#1,209 – Catching Data Binding Errors Part 2

In Part 1, I described how to use a TraceSource to intercept data binding errors. Below, we convert these binding errors into exceptions. You then can know that the error will get reported at runtime and you can catch and handle the exception as you like.

(Code below is inspired by WpfBindingErrors project and Jason Bock’s blog post).

Building on the code in the earlier post, we modify the WriteLine method to parse the resulting error message and build up a custom exception type.

    public class BindingErrorException : Exception
    {
        public string SourceObject { get; set; }
        public string SourceProperty { get; set; }
        public string TargetElement { get; set; }
        public string TargetProperty { get; set; }

        public BindingErrorException() 
            : base() { }

        public BindingErrorException(string message)
            : base(message) { }

    }

    public class BindingErrorTraceListener : TraceListener
    {
        private const string BindingErrorPattern = @"^BindingExpression path error(?:.+)'(.+)' property not found(?:.+)object[\s']+(.+?)'(?:.+)target element is '(.+?)'(?:.+)target property is '(.+?)'(?:.+)$";

        public override void Write(string s) { }

        public override void WriteLine(string message)
        {
            var xx = new BindingErrorException(message);

            var match = Regex.Match(message, BindingErrorPattern);
            if (match.Success)
            {
                xx.SourceObject = match.Groups[2].ToString();
                xx.SourceProperty = match.Groups[1].ToString();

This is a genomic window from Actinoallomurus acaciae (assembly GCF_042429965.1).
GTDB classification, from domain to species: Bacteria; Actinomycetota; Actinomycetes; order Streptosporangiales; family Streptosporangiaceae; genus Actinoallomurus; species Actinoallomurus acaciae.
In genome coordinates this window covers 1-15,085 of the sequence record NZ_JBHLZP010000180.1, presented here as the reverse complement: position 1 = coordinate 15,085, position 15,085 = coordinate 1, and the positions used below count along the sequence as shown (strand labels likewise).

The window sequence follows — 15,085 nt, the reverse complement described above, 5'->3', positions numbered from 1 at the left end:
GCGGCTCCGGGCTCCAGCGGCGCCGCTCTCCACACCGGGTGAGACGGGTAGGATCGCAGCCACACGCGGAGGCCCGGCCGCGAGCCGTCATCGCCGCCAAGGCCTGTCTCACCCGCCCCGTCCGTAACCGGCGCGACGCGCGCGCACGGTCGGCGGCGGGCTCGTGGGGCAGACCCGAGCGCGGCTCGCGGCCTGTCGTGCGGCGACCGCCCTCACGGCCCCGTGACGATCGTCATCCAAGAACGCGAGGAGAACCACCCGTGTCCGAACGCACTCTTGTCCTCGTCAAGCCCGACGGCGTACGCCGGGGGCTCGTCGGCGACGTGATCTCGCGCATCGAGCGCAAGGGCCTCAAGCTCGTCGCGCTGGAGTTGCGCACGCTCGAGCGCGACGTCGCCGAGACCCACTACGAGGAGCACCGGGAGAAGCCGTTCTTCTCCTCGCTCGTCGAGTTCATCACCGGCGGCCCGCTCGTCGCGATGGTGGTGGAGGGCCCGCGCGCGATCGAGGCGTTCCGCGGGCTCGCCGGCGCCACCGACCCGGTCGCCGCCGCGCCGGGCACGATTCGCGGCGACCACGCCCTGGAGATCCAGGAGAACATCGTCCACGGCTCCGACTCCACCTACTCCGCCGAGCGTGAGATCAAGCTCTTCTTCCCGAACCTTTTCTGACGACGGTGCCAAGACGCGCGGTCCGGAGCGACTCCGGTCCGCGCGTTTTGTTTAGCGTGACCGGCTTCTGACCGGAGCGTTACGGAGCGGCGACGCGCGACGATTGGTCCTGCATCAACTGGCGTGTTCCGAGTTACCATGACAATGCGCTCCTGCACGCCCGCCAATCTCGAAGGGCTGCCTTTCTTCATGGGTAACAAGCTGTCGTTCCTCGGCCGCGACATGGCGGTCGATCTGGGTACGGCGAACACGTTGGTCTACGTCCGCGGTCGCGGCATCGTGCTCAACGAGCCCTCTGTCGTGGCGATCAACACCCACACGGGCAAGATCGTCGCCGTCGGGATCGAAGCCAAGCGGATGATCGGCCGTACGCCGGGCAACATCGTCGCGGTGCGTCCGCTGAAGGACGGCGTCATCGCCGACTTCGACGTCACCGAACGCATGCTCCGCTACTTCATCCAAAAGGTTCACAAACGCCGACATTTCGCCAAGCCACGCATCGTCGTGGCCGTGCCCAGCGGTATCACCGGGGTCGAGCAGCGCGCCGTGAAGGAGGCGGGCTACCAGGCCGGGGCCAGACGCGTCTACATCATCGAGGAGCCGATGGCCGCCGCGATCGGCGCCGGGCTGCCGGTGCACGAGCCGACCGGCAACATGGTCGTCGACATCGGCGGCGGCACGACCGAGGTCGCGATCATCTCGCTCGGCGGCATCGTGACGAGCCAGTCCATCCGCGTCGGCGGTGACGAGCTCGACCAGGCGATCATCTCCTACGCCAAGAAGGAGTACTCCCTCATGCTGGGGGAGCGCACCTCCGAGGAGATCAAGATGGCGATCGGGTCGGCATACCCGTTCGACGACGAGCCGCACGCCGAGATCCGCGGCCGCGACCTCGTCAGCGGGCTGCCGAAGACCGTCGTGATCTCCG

xx.TargetElement = match.Groups[3].ToString();
                xx.TargetProperty = match.Groups[4].ToString();
            }

            throw xx;
        }
    }

As before, we attach a listener at startup. We also catch unhandled binding exceptions and display a MessageBox.

    public partial class App : Application
    {
        protected override void OnStartup(StartupEventArgs e)
        {
            base.OnStartup(e);

            PresentationTraceSources.Refresh();
            PresentationTraceSources.DataBindingSource.Switch.Level = SourceLevels.Error;
            PresentationTraceSources.DataBindingSource.Listeners.Add(new BindingErrorTraceListener());

            DispatcherUnhandledException += App_DispatcherUnhandledException;
        }

        private void App_DispatcherUnhandledException(object sender, System.Windows.Threading.DispatcherUnhandledExceptionEventArgs e)
        {
            var bex = e.Exception as BindingErrorException;
            if (bex != null)
            {
                MessageBox.Show($"Binding error. {bex.SourceObject}.{bex.SourceProperty} => {bex.TargetElement}.{bex.TargetProperty}");
            }
        }
    }

For a bad property name that leads to a binding error, we then get a nice little error.

 

About Sean
Software developer in the Twin Cities area, passionate about .NET technologies. Equally passionate about my own personal projects related to family history and preservation of family stories and photos.

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